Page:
“Volunteers did not stop for a second making the beanies and dolls,” Ben Slimane said.
“They are making them with love. I continue to bring them the tools needed to make more, so once the situation returns to normal, we can resume the distribution of our products.”
Before the advent of the holy month of Ramadan last year, New Smile distributed Qur’an covers to mothers to lift their spirits. The group also distributed occasion-related dolls such as the Eid lamb in addition to creating favorite cartoon characters for children.
It was also during the pandemic when the Wareef Charitable Foundation of the King Faisal Specialist Hospital offered financial support for New Smile.
“The charity has provided us with all the project’s needs,” Ben Slimane said. “During the previous two years there had been no funder or financier, but only personal efforts and cooperation between the members.”

The volunteers of the project are from different cities and countries and meet virtually on social media platforms. But the Jeddah volunteers meet for an informal ceremony every year where symbolic gifts are offered to members in recognition of their support.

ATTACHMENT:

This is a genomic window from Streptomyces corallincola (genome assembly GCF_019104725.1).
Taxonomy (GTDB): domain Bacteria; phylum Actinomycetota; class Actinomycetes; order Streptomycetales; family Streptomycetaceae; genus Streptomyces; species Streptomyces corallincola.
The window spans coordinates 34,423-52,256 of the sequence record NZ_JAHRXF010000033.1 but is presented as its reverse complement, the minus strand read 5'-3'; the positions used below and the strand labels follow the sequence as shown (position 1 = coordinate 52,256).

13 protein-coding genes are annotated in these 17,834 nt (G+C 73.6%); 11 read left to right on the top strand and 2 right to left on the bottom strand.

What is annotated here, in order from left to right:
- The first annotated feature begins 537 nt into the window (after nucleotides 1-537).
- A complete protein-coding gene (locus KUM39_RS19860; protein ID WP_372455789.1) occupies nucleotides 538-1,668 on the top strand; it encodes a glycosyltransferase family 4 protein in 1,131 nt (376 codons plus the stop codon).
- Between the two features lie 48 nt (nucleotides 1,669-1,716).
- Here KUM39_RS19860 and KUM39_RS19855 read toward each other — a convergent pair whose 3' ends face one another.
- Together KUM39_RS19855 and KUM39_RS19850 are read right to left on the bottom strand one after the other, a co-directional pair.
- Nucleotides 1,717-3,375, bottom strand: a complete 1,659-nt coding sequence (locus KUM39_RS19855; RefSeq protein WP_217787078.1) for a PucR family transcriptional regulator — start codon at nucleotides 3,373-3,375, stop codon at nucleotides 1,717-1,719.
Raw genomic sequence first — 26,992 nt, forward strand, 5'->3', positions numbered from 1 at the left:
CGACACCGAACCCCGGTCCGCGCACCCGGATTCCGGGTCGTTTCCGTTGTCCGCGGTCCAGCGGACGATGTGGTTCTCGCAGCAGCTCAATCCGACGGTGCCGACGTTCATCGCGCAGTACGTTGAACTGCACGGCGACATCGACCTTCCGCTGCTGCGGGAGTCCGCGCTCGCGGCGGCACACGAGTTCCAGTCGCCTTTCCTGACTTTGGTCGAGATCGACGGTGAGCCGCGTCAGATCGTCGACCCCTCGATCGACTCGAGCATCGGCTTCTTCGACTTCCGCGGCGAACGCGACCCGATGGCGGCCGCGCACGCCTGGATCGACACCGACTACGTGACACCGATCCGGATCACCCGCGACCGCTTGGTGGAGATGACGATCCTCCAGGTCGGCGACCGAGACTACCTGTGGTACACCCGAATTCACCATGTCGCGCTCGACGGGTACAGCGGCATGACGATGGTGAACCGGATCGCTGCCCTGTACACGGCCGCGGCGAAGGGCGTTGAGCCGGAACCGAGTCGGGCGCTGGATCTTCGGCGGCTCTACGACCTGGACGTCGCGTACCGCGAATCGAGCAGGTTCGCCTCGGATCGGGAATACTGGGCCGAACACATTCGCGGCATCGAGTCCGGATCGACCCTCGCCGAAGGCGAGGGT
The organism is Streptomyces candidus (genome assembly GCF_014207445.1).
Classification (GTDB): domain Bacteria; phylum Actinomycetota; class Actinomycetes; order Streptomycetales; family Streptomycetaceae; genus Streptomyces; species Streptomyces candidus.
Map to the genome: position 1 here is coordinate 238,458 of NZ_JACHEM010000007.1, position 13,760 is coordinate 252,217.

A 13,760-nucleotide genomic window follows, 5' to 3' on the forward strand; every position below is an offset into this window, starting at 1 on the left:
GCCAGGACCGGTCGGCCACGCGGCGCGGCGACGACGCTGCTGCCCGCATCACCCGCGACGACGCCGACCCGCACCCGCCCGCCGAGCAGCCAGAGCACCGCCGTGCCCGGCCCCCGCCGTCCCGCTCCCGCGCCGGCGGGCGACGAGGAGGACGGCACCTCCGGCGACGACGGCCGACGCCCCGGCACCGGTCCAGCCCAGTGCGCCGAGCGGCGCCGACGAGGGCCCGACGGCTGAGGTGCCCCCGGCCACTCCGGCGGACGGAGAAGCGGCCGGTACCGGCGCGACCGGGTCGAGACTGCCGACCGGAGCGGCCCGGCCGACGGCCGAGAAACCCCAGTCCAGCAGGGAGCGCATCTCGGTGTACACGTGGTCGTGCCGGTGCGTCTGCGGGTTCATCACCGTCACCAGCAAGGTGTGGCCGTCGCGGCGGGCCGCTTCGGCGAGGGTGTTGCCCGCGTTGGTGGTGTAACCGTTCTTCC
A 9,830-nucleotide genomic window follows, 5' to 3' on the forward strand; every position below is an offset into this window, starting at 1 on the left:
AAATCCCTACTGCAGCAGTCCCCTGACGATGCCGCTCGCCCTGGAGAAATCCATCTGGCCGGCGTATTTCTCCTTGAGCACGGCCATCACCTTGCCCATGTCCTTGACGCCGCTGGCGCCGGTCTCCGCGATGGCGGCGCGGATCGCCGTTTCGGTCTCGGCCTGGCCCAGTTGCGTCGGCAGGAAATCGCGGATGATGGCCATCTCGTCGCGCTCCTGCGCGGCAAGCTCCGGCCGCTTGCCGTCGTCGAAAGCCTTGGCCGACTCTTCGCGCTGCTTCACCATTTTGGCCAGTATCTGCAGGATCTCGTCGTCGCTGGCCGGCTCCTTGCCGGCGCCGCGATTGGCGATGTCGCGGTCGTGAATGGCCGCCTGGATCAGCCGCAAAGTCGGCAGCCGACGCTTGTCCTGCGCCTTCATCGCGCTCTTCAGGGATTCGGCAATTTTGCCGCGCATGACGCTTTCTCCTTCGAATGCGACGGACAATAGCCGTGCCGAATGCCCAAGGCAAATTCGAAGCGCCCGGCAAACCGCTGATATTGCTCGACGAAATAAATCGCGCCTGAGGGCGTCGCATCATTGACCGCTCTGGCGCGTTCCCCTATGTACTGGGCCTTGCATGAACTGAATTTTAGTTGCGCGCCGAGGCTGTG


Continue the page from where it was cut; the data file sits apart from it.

“My dream is that the project can be based in an official location or a unified known center,” Ben Slimane said. “That would make it easier for people who want to get a gift for their children, friends or neighbors to come and get whatever they need with ease.”
Ben Slimane is hoping the project will continue to expand in the future.
“I want this project to reach every child who is suffering from cancer and lost their hair,” she said. “Our doors are open to everyone, inside and outside of Saudi Arabia.”